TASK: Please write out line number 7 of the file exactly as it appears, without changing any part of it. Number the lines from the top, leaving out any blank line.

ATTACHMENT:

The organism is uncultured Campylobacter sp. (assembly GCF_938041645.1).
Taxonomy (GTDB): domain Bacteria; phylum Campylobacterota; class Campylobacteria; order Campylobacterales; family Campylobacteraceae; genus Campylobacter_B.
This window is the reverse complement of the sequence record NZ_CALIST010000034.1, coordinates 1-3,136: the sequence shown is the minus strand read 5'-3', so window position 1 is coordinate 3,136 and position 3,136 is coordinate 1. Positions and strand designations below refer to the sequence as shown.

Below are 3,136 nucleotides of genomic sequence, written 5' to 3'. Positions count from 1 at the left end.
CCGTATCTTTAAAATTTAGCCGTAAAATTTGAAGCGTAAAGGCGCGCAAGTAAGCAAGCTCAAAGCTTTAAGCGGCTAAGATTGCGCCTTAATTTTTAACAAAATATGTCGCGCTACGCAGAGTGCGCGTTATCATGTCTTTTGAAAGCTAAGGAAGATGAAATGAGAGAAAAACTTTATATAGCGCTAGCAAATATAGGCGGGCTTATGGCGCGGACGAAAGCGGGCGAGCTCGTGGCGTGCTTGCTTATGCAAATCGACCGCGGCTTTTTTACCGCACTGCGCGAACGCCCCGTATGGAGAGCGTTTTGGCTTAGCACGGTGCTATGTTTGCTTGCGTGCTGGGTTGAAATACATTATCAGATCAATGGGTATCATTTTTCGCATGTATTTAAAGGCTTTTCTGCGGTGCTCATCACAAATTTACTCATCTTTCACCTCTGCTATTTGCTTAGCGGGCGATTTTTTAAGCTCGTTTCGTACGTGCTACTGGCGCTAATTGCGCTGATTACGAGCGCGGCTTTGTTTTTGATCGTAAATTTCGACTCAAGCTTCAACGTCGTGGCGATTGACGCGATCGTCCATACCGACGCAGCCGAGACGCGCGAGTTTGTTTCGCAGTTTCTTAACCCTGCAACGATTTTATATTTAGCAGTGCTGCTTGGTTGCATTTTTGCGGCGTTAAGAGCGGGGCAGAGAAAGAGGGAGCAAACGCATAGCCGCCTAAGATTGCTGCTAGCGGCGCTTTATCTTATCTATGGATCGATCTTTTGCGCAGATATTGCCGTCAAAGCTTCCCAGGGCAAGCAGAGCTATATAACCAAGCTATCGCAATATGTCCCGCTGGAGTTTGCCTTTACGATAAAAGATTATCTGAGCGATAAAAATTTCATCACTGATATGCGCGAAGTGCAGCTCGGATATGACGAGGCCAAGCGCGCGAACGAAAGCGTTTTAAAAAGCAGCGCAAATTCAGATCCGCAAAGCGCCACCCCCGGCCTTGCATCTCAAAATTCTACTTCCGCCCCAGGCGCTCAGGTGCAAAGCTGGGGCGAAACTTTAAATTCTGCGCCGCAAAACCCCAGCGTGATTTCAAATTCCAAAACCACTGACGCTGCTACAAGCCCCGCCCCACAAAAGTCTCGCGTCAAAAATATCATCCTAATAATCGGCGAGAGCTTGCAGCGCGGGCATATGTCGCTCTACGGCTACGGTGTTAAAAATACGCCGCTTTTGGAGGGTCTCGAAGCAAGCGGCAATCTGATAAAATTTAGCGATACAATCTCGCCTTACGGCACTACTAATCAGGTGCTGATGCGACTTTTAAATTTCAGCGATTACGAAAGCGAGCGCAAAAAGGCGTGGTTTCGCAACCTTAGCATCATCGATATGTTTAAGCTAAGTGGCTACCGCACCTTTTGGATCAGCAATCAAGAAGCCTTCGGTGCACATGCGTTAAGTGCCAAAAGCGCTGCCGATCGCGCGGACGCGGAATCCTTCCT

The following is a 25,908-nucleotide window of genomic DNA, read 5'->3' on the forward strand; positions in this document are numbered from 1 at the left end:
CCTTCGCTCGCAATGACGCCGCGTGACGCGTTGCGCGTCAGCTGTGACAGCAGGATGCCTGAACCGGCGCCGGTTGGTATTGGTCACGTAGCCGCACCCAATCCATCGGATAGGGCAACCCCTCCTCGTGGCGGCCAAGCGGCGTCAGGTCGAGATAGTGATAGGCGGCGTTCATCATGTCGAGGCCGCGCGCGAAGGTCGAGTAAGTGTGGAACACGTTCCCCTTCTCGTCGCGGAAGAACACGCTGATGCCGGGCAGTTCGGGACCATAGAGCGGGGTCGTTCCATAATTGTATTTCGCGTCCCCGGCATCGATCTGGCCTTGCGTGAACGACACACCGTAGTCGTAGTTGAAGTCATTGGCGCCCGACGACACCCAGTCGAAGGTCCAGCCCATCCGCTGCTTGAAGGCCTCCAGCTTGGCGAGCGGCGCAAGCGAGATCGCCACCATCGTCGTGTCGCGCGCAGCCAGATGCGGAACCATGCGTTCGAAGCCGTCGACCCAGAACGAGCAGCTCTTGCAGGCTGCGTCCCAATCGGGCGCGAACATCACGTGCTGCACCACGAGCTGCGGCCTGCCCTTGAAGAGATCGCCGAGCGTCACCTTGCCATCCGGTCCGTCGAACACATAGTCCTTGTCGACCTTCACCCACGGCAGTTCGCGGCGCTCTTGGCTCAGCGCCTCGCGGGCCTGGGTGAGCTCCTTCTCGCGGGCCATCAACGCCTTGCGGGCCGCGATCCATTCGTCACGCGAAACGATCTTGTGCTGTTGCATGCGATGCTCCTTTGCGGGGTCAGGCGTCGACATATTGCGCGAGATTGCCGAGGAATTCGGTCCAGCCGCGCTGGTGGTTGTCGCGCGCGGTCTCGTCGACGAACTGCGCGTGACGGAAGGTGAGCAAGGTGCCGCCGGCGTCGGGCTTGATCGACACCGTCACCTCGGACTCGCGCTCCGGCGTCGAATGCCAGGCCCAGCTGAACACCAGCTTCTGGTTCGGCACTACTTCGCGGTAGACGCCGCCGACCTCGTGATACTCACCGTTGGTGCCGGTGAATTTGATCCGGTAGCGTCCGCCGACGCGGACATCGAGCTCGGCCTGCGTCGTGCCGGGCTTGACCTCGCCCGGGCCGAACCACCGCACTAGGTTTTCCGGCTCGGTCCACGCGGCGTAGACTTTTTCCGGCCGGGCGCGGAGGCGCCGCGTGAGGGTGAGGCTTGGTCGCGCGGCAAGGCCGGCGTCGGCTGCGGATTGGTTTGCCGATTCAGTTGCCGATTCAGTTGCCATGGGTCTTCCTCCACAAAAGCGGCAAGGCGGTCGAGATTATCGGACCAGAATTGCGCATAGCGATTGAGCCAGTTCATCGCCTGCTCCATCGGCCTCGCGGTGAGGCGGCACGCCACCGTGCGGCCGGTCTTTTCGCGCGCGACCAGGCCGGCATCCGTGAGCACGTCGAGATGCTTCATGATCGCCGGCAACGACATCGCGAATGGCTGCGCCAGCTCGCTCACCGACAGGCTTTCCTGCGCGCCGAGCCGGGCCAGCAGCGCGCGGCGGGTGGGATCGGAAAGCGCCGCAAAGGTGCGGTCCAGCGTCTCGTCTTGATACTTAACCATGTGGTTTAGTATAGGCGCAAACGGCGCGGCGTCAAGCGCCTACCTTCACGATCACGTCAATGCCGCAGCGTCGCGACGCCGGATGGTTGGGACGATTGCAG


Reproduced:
CCTTCGCTCGCAATGACGCCGCGTGACGCGTTGCGCGTCAGCTGTGACAGCAGGATGCCTGAACCGGCGCCGGTTGGTATTGGTCACGTAGCCGCACCCAATCCATCGGATAGGGCAACCCCTCCTCGTGGCGGCCAAGCGGCGTCAGGTCGAGATAGTGATAGGCGGCGTTCATCATGTCGAGGCCGCGCGCGAAGGTCGAGTAAGTGTGGAACACGTTCCCCTTCTCGTCGCGGAAGAACACGCTGATGCCGGGCAGTTCGGGACCATAGAGCGGGGTCGTTCCATAATTGTATTTCGCGTCCCCGGCATCGATCTGGCCTTGCGTGAACGACACACCGTAGTCGTAGTTGAAGTCATTGGCGCCCGACGACACCCAGTCGAAGGTCCAGCCCATCCGCTGCTTGAAGGCCTCCAGCTTGGCGAGCGGCGCAAGCGAGATCGCCACCATCGTCGTGTCGCGCGCAGCCAGATGCGGAACCATGCGTTCGAAGCCGTCGACCCAGAACGAGCAGCTCTTGCAGGCTGCGTCCCAATCGGGCGCGAACATCACGTGCTGCACCACGAGCTGCGGCCTGCCCTTGAAGAGATCGCCGAGCGTCACCTTGCCATCCGGTCCGTCGAACACATAGTCCTTGTCGACCTTCACCCACGGCAGTTCGCGGCGCTCTTGGCTCAGCGCCTCGCGGGCCTGGGTGAGCTCCTTCTCGCGGGCCATCAACGCCTTGCGGGCCGCGATCCATTCGTCACGCGAAACGATCTTGTGCTGTTGCATGCGATGCTCCTTTGCGGGGTCAGGCGTCGACATATTGCGCGAGATTGCCGAGGAATTCGGTCCAGCCGCGCTGGTGGTTGTCGCGCGCGGTCTCGTCGACGAACTGCGCGTGACGGAAGGTGAGCAAGGTGCCGCCGGCGTCGGGCTTGATCGACACCGTCACCTCGGACTCGCGCTCCGGCGTCGAATGCCAGGCCCAGCTGAACACCAGCTTCTGGTTCGGCACTACTTCGCGGTAGACGCCGCCGACCTCGTGATACTCACCGTTGGTGCCGGTGAATTTGATCCGGTAGCGTCCGCCGACGCGGACATCGAGCTCGGCCTGCGTCGTGCCGGGCTTGACCTCGCCCGGGCCGAACCACCGCACTAGGTTTTCCGGCTCGGTCCACGCGGCGTAGACTTTTTCCGGCCGGGCGCGGAGGCGCCGCGTGAGGGTGAGGCTTGGTCGCGCGGCAAGGCCGGCGTCGGCTGCGGATTGGTTTGCCGATTCAGTTGCCGATTCAGTTGCCATGGGTCTTCCTCCACAAAAGCGGCAAGGCGGTCGAGATTATCGGACCAGAATTGCGCATAGCGATTGAGCCAGTTCATCGCCTGCTCCATCGGCCTCGCGGTGAGGCGGCACGCCACCGTGCGGCCGGTCTTTTCGCGCGCGACCAGGCCGGCATCCGTGAGCACGTCGAGATGCTTCATGATCGCCGGCAACGACATCGCGAATGGCTGCGCCAGCTCGCTCACCGACAGGCTTTCCTGCGCGCCGAGCCGGGCCAGCAGCGCGCGGCGGGTGGGATCGGAAAGCGCCGCAAAGGTGCGGTCCAGCGTCTCGTCTTGATACTTAACCATGTGGTTTAGTATAGGCGCAAACGGCGCGGCGTCAAGCGCCTACCTTCACGATCACGTCAATGCCGCAGCGTCGCGACGCCGGATGGTTGGGACGATTGCAG